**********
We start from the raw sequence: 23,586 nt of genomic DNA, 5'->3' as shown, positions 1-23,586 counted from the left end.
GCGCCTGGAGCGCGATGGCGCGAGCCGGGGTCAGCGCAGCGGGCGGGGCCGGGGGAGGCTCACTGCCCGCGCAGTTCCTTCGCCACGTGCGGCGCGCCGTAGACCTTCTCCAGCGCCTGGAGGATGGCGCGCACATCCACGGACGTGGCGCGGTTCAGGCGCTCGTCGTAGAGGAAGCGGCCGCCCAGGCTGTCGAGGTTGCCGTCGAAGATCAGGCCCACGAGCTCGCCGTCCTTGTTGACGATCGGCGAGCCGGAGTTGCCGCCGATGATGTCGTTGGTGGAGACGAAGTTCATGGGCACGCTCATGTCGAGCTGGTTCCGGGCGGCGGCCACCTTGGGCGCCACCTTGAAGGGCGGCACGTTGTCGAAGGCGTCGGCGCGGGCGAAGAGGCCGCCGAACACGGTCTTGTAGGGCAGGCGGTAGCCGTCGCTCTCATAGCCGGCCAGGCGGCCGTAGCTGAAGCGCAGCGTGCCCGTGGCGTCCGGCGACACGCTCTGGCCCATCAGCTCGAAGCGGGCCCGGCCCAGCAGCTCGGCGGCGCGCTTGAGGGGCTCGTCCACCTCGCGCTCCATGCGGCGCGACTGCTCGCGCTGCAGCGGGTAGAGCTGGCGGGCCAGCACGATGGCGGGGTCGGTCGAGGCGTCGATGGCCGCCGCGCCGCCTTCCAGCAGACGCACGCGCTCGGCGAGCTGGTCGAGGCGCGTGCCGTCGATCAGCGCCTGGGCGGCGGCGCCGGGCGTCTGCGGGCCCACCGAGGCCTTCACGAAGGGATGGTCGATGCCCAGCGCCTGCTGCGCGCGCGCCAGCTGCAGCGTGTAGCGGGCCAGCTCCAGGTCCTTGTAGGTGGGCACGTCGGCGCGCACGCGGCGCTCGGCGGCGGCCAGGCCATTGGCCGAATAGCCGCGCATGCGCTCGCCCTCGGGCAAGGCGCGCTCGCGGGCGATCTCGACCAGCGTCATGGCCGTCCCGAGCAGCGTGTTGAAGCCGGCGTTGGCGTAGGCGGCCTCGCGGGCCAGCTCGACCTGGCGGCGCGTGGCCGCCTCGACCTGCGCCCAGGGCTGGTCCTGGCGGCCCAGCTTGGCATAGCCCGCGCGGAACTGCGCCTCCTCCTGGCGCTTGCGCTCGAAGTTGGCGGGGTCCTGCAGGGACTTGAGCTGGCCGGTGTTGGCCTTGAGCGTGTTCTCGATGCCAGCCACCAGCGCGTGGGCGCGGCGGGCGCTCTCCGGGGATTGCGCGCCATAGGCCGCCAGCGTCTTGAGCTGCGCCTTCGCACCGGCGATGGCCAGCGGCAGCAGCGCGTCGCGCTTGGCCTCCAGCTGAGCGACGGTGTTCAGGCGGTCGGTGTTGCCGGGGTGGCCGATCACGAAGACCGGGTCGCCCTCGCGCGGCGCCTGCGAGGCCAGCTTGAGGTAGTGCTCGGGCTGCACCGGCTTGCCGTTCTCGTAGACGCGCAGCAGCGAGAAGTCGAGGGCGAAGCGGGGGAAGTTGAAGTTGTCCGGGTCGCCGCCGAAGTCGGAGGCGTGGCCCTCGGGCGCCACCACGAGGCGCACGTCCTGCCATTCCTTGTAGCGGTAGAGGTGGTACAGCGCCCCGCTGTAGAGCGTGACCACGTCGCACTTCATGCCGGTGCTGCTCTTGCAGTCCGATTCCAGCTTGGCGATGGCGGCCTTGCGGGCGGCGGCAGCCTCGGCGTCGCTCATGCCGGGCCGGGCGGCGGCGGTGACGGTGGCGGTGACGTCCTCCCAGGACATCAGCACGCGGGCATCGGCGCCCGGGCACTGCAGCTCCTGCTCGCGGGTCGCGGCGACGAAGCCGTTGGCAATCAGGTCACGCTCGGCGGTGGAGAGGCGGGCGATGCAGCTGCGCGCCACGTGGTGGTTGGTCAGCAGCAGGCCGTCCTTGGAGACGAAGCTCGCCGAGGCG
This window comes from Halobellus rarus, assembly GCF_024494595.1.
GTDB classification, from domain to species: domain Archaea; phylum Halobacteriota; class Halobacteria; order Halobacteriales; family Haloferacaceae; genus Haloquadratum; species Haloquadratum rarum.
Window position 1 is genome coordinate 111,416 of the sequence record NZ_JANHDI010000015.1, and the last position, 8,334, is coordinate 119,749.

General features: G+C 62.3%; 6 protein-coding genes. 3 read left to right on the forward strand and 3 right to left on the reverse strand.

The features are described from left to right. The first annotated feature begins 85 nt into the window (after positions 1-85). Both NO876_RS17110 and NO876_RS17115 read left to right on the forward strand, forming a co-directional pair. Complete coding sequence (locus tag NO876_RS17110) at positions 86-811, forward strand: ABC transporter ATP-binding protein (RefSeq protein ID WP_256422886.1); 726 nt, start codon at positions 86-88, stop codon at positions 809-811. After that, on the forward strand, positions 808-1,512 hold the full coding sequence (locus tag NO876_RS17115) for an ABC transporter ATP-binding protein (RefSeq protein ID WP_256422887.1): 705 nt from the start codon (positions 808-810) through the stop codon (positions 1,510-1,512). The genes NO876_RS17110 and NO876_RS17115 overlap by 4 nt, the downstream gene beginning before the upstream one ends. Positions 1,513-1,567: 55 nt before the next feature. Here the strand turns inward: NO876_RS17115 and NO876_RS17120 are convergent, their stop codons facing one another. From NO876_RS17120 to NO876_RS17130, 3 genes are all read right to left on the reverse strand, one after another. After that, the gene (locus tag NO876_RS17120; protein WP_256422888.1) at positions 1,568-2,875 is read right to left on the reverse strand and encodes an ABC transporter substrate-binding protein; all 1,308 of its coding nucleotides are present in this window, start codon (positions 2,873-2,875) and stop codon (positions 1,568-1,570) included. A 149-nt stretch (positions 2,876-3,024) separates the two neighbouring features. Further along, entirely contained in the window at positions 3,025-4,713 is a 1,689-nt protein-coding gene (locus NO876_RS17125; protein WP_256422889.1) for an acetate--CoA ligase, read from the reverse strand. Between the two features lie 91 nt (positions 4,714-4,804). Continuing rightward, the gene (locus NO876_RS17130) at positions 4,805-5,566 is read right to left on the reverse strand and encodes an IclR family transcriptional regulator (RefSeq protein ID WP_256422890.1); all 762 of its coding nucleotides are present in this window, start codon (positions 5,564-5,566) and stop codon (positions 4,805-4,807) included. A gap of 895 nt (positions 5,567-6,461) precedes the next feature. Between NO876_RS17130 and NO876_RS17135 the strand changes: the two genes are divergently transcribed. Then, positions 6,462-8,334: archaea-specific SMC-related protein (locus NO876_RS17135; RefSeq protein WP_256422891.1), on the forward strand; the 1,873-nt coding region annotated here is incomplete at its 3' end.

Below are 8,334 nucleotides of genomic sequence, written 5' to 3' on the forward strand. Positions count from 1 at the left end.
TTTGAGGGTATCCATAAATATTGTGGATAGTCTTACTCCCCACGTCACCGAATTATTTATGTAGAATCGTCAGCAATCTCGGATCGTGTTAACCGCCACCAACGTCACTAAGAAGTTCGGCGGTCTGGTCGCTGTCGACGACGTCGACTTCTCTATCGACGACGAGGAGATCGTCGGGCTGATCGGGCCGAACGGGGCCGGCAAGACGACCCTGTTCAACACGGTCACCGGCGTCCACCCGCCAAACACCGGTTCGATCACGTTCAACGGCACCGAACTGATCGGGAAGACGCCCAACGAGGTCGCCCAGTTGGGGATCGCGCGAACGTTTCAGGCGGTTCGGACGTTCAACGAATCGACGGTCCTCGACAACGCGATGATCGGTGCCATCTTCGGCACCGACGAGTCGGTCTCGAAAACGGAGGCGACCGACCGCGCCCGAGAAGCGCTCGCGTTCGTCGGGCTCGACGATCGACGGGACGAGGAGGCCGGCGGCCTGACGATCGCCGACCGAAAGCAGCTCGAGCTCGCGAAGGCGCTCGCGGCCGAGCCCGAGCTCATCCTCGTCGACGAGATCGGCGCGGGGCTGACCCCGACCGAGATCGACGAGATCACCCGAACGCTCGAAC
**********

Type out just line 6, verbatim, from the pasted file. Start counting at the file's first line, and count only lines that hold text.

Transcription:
General features: G+C 62.3%; 6 protein-coding genes. 3 read left to right on the forward strand and 3 right to left on the reverse strand.